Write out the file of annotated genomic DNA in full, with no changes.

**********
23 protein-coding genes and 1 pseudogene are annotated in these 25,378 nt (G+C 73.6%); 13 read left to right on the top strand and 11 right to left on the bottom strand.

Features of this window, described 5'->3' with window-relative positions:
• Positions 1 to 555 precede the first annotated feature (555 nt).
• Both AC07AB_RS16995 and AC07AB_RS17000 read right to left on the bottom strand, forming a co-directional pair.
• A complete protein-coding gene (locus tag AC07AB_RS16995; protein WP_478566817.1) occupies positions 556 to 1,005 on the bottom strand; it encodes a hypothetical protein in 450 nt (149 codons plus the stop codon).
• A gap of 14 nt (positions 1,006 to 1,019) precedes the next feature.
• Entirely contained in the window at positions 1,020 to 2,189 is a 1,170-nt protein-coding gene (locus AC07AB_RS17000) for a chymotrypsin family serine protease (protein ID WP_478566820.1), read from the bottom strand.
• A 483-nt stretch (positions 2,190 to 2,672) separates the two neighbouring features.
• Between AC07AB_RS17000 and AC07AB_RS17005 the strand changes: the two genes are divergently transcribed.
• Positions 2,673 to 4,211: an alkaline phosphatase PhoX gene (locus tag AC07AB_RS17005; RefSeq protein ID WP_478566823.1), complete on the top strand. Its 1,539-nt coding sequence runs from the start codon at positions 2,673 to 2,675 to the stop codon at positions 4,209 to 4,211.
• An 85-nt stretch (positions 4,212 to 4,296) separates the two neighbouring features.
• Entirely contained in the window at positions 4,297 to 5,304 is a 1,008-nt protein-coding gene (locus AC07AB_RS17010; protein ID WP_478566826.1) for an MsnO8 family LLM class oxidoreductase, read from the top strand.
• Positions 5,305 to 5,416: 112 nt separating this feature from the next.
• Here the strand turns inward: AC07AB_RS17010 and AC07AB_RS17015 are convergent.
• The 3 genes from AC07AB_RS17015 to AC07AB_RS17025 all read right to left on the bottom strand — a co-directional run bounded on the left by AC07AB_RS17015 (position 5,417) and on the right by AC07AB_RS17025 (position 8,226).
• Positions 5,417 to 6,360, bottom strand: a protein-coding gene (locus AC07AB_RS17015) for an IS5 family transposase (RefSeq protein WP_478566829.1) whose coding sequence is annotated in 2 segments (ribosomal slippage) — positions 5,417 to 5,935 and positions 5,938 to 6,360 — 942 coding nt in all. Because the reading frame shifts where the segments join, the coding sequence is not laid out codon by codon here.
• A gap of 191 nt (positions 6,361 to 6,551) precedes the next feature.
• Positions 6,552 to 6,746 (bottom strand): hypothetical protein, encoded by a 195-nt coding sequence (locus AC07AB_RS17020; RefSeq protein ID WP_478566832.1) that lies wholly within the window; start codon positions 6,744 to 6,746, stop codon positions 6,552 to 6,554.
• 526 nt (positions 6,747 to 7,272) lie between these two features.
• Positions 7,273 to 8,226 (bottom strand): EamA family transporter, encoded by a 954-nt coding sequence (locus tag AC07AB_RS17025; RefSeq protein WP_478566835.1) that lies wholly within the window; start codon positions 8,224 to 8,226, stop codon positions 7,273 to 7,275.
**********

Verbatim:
23 protein-coding genes and 1 pseudogene are annotated in these 25,378 nt (G+C 73.6%); 13 read left to right on the top strand and 11 right to left on the bottom strand.

Features of this window, described 5'->3' with window-relative positions:
• Positions 1 to 555 precede the first annotated feature (555 nt).
• Both AC07AB_RS16995 and AC07AB_RS17000 read right to left on the bottom strand, forming a co-directional pair.
• A complete protein-coding gene (locus tag AC07AB_RS16995; protein WP_478566817.1) occupies positions 556 to 1,005 on the bottom strand; it encodes a hypothetical protein in 450 nt (149 codons plus the stop codon).
• A gap of 14 nt (positions 1,006 to 1,019) precedes the next feature.
• Entirely contained in the window at positions 1,020 to 2,189 is a 1,170-nt protein-coding gene (locus AC07AB_RS17000) for a chymotrypsin family serine protease (protein ID WP_478566820.1), read from the bottom strand.
• A 483-nt stretch (positions 2,190 to 2,672) separates the two neighbouring features.
• Between AC07AB_RS17000 and AC07AB_RS17005 the strand changes: the two genes are divergently transcribed.
• Positions 2,673 to 4,211: an alkaline phosphatase PhoX gene (locus tag AC07AB_RS17005; RefSeq protein ID WP_478566823.1), complete on the top strand. Its 1,539-nt coding sequence runs from the start codon at positions 2,673 to 2,675 to the stop codon at positions 4,209 to 4,211.
• An 85-nt stretch (positions 4,212 to 4,296) separates the two neighbouring features.
• Entirely contained in the window at positions 4,297 to 5,304 is a 1,008-nt protein-coding gene (locus AC07AB_RS17010; protein ID WP_478566826.1) for an MsnO8 family LLM class oxidoreductase, read from the top strand.
• Positions 5,305 to 5,416: 112 nt separating this feature from the next.
• Here the strand turns inward: AC07AB_RS17010 and AC07AB_RS17015 are convergent.
• The 3 genes from AC07AB_RS17015 to AC07AB_RS17025 all read right to left on the bottom strand — a co-directional run bounded on the left by AC07AB_RS17015 (position 5,417) and on the right by AC07AB_RS17025 (position 8,226).
• Positions 5,417 to 6,360, bottom strand: a protein-coding gene (locus AC07AB_RS17015) for an IS5 family transposase (RefSeq protein WP_478566829.1) whose coding sequence is annotated in 2 segments (ribosomal slippage) — positions 5,417 to 5,935 and positions 5,938 to 6,360 — 942 coding nt in all. Because the reading frame shifts where the segments join, the coding sequence is not laid out codon by codon here.
• A gap of 191 nt (positions 6,361 to 6,551) precedes the next feature.
• Positions 6,552 to 6,746 (bottom strand): hypothetical protein, encoded by a 195-nt coding sequence (locus AC07AB_RS17020; RefSeq protein ID WP_478566832.1) that lies wholly within the window; start codon positions 6,744 to 6,746, stop codon positions 6,552 to 6,554.
• 526 nt (positions 6,747 to 7,272) lie between these two features.
• Positions 7,273 to 8,226 (bottom strand): EamA family transporter, encoded by a 954-nt coding sequence (locus tag AC07AB_RS17025; RefSeq protein WP_478566835.1) that lies wholly within the window; start codon positions 8,224 to 8,226, stop codon positions 7,273 to 7,275.